I do feel for her, and for your mum, and for all of them - but the situation is just impossible, impossible, impossible. It is desperately sad.

One thing though, what is she like when you're not there? She may be very 'unsettled' when she sees you, but if you ask the staff, they may say she is completely fine when you are out of sight! It is one of the few blessings of dementia, that they may well forget you exist when they don't see you. Even in the second home my MIL was pretty good most of the time, though she had 'restless days' so the manager told me, especially at times when there wasn't much going on,and they got more, until she got evicted. At the first home, she made her 'break for the border' first thing in the morning, before breakfast.

It indicates to my mind that when 'no one is paying them attention' or 'there's nothing going on' they may 'remember' that they don't' want to be there, and try and escape.

I pray nightly for my poor MIL's final 'escape'...the only way it can be now. it's so sad, but what else can one pray for?
Thank you for your reply JENNY . It certainly strikes a chord! Mum seems to be ok when we're not visiting. She is reluctant to bathe /wash but does under sufferance and the carers do really like her . She has her moments when she voices that she wants to go home but can be deflected from that. She saves her annoyance for when we visit and takes it out on me . We are greeted with 'I knew you would come for me ' and it's downhill once she knows we are not taking her home. She raises her voice and accuses me of not caring . ' Just take me to my house and leave me there' , she says. I've got to the stage where I don't want to visit because I feel so guilty leaving her when she is so adamant that she doesn't want to be there .Very convincing in a way that belies her dementia! Also I feel we are only unsettling her normal routine by visiting . She doesn't try to 'escape ' the home which is very secure with coded doors. We are wondering whether it would be better to not visit for a few months and just ring the home to check she's ok . Perhaps she will settle and we can start visiting again - at present visits seem counter productive .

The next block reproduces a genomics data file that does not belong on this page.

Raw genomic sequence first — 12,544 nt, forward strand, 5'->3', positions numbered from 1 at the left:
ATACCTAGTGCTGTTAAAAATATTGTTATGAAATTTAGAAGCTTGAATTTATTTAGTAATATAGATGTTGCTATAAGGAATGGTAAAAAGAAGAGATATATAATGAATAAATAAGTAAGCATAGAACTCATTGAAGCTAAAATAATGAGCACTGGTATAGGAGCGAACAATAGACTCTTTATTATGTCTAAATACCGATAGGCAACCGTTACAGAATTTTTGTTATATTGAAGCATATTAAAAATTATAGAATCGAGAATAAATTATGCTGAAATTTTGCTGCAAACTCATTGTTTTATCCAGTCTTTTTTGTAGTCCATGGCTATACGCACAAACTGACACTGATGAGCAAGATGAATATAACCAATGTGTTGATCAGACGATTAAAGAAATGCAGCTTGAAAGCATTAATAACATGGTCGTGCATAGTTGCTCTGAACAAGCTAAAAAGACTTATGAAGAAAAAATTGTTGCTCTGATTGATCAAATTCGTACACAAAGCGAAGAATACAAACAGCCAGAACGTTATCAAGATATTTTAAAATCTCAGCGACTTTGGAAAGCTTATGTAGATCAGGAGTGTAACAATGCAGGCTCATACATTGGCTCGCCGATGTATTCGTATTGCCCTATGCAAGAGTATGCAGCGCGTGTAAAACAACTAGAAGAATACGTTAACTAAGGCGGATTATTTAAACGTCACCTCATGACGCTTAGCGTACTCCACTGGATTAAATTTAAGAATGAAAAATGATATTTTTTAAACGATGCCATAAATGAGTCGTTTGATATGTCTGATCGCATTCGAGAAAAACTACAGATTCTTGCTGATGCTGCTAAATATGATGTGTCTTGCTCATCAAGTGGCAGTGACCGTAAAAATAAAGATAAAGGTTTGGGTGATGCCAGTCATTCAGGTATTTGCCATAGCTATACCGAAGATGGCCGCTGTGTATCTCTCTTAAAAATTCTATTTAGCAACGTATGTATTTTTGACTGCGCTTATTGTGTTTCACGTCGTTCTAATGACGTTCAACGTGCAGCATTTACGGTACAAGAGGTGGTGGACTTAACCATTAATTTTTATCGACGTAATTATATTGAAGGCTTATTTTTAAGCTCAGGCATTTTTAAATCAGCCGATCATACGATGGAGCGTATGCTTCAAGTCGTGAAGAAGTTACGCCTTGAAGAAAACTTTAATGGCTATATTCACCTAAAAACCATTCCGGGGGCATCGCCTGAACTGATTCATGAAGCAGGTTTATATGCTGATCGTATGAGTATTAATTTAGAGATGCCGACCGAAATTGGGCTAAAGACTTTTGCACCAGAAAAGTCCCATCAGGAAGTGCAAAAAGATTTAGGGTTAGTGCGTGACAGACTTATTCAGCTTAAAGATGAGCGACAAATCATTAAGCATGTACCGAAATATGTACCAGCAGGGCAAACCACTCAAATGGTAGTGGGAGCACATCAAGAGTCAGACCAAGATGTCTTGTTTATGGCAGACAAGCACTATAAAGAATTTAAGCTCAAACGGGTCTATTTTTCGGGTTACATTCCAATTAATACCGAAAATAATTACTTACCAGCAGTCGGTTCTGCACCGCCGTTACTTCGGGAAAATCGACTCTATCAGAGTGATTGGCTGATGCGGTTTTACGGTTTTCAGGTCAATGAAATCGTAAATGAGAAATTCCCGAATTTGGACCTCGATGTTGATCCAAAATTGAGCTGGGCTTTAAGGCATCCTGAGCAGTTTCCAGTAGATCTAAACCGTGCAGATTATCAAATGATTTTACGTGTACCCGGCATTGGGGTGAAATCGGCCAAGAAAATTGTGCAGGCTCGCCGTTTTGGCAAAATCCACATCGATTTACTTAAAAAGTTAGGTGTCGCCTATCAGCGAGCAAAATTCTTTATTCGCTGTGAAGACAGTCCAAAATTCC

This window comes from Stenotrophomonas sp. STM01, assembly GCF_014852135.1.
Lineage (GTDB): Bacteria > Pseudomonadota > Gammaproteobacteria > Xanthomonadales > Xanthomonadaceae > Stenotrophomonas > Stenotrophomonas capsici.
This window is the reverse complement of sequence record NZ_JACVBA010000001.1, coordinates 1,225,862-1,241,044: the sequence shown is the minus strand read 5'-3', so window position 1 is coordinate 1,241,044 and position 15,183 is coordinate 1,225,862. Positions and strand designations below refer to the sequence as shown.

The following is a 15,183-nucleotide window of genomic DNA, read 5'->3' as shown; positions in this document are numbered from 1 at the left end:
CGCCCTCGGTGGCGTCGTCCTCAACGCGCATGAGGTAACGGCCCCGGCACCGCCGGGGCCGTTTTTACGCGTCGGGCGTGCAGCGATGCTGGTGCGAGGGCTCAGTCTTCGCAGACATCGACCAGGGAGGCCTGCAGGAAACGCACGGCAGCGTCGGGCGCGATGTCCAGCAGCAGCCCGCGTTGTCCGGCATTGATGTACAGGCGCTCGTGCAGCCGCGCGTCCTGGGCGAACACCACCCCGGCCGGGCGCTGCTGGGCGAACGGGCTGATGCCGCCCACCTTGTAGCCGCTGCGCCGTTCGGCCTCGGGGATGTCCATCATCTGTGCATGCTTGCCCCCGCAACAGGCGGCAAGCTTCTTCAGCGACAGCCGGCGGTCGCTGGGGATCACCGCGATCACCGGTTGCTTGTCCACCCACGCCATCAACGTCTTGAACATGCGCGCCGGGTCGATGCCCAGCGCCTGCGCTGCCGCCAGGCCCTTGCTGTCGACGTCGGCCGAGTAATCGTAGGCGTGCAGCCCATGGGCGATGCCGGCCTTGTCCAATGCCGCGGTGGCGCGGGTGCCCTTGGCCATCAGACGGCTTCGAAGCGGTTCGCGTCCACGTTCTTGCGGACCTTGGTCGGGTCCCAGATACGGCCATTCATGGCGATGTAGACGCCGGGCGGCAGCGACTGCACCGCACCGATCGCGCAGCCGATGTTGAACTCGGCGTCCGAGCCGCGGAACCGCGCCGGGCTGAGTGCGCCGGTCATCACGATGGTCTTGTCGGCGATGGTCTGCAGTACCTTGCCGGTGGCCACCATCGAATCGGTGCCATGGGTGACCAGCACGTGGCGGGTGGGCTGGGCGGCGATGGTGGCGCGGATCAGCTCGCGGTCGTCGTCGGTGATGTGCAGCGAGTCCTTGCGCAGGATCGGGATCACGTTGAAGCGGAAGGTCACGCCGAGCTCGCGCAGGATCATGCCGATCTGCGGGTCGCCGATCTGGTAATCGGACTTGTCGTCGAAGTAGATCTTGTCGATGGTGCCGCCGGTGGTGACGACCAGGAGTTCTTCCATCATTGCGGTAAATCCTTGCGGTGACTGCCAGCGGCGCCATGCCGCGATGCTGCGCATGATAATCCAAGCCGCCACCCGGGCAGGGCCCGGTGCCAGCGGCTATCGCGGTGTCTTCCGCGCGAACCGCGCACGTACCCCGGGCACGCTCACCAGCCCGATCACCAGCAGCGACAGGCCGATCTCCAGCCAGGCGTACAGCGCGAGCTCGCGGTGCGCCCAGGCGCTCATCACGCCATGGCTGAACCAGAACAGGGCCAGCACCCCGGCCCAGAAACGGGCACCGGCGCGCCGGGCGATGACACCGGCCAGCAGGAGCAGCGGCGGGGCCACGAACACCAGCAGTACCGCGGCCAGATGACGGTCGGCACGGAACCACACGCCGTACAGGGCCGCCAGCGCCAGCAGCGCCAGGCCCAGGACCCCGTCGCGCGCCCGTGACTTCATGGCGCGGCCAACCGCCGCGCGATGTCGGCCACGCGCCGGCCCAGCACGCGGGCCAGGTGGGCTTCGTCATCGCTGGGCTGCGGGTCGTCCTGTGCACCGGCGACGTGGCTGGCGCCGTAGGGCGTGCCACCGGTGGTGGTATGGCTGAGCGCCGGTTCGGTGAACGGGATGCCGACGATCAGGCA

ROY_1603 wrote:Mum has been in the care home since April and the carers are lovely and very caring . However my guilt feelings are making me really unsettled . She thinks she is well enough to be at her own home even though she can't manage to look after herself properly . When we visit she blames me for her being in the home and is very resentful. She threatens to leave the home so we can't even take her out for a treat . There is a DOLS order in place . I thought after 6 months she would have settled but last time we visited she wouldn't even kiss us goodbye ! Does it ever get easier?
Roy, why are you feeling guilty when it is Mum who cannot look after herself, who has advanced dementia, who only a few months ago was living in her own filth?
Sorry if that sounds harsh but the only thing you are guilty of is making sure Mum is safe, clean, fed and looked after. It takes a team to look after an advanced dementia patient and you say Mums is loving and caring.
Yes you may well feel sad, and hurt when she says those things ( and probably doesn't know she's saying them) but you are NOT GUILTY.
Soon she may start saying all sorts of weird stuff you won't believe, so don't believe her now.
Please be kinder to yourself
Xx MrsA